Liability for Workplace Violence Incidents
Although acts of workplace violence in Philadelphia are incidents that can end in tragedy, they are still workplace incidents where employees suffer an injury at the workplace. Because it is the employer’s responsibility to provide a safe and hazard-free environment for all employees, employers may be held liable for any injuries that employees sustain from these violent incidents.
The General Duty Clause of the Occupational Health and Safety Act grants employers the right to provide a safe and hazard-free working environment without hazards that can cause serious harm or death to employees. Under this clause, employees and family members of employees are able to file legal claims against employers.
Risk of Violence
According to the U.S. Occupational Safety and Health Administration (OSHA), there are certain factors that raise a Bustleton employee’s risk of experiencing workplace violence. These include:
- Performing work that involves contact with the public
- Performing work that involves the exchange of money
- Working alone or in small numbers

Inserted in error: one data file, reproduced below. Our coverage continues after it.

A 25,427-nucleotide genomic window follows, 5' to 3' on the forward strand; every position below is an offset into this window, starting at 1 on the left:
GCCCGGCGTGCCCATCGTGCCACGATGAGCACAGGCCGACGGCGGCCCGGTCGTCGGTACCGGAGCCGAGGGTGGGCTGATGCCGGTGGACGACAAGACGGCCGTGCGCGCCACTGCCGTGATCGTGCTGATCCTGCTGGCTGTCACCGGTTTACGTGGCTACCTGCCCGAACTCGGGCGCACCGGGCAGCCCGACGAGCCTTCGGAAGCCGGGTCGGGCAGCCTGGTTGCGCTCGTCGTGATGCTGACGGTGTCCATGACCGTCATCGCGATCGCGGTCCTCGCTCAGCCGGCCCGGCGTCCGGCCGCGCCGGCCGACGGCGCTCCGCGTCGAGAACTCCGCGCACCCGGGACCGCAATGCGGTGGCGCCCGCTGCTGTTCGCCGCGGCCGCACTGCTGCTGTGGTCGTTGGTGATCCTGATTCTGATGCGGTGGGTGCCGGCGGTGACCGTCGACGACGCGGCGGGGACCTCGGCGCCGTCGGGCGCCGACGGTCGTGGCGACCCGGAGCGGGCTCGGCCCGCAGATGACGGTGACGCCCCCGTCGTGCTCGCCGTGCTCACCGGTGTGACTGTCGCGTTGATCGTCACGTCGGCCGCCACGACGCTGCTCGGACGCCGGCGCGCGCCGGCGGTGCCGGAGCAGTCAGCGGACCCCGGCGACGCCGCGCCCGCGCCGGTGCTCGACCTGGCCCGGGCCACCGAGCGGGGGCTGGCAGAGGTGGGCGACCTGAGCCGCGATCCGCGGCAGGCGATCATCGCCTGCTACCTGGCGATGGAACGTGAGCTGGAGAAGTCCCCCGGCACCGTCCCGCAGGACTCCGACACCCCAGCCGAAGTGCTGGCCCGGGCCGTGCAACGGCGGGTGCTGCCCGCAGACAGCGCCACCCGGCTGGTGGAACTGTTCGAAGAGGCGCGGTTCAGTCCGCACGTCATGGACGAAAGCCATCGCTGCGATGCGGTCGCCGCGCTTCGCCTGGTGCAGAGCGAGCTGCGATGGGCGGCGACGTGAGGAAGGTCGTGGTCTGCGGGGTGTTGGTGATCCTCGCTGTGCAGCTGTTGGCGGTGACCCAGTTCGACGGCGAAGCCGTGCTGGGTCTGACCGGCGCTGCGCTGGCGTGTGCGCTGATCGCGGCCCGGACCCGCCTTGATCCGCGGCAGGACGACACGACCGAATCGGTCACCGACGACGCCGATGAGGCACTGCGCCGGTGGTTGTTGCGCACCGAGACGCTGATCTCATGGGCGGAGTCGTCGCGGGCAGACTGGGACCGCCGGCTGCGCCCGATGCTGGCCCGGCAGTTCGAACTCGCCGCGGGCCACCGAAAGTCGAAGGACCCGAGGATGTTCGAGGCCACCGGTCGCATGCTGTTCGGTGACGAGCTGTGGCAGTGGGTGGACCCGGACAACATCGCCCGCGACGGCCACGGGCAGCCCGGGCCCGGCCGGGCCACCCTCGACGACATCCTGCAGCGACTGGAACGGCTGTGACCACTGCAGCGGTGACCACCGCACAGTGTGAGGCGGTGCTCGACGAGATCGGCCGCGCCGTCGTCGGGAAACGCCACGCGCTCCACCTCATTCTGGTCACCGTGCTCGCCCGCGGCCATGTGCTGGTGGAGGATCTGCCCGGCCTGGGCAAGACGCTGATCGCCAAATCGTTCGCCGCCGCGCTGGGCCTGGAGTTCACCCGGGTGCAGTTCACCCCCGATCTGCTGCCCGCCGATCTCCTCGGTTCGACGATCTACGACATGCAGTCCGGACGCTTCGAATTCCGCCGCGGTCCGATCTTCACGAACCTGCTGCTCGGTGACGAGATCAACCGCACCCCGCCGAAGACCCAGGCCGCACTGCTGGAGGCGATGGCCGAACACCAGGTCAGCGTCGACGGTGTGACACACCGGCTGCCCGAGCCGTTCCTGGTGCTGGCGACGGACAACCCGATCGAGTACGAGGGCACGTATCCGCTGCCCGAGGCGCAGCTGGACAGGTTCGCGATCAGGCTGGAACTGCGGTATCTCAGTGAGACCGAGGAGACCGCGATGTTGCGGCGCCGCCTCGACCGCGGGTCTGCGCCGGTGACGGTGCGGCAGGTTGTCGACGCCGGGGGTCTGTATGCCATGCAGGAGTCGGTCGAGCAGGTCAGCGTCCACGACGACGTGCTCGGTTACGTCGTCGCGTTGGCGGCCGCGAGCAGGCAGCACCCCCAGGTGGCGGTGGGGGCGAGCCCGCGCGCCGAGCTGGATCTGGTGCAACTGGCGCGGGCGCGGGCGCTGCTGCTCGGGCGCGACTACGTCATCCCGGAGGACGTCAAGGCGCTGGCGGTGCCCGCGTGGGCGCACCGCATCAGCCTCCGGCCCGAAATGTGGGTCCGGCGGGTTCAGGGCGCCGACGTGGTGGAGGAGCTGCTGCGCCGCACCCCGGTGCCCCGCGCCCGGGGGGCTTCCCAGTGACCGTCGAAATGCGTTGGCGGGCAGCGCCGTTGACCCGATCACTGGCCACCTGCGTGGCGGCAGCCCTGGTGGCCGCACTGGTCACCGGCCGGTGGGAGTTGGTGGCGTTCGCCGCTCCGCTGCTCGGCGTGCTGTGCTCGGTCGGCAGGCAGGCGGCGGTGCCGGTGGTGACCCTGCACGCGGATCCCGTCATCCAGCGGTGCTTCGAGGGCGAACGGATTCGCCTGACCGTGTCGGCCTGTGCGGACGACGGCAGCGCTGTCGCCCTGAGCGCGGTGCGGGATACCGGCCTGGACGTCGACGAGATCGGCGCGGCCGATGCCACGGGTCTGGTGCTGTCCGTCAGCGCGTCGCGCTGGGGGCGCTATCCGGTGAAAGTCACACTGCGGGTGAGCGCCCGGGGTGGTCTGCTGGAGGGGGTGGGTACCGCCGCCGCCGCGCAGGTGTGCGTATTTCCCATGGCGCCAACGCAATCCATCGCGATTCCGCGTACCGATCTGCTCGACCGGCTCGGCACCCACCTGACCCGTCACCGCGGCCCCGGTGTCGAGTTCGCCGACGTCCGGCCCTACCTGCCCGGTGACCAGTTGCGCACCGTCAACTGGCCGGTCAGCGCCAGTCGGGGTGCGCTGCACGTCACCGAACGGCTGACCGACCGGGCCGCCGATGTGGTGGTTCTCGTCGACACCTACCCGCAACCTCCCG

- Working late night or early morning hours
- Guarding valuables
- Having a mobile workplace or delivering goods, services, or passengers
- Working in community-based settings such as group homes
Occupations that encompass many of these factors and are considered high risk for workplace violence include:
- Jobs in healthcare and social services
- Work within correctional facilities including jails, prisons, and detention centers
- Late-night retail such as convenience stores, gas stations, and liquor stores
- Taxi driving and other types of delivery service
Preventing Workplace Violence
There are many steps South Philly employers can take to minimize the risk of workplace violence and improve security. OSHA safeguards against workplace violence include:
- Maintaining a zero-tolerance policy on workplace violence.
- Employee training on recognizing the warning signs of violence in current or former employees.
- Employee training on how to respond to threatening situations.
- Installing surveillance camera systems, alarm systems, and extra lighting.
- Securing access from outsiders with an identification badge system and guards.
- Making sure that employees do not travel alone to unsafe areas and providing escorts.
- Establishing a workplace emergency action plan for violent events.
- Asking local law enforcement to provide training sessions for employees on workplace violence.
- Keeping minimum amounts of cash on the premises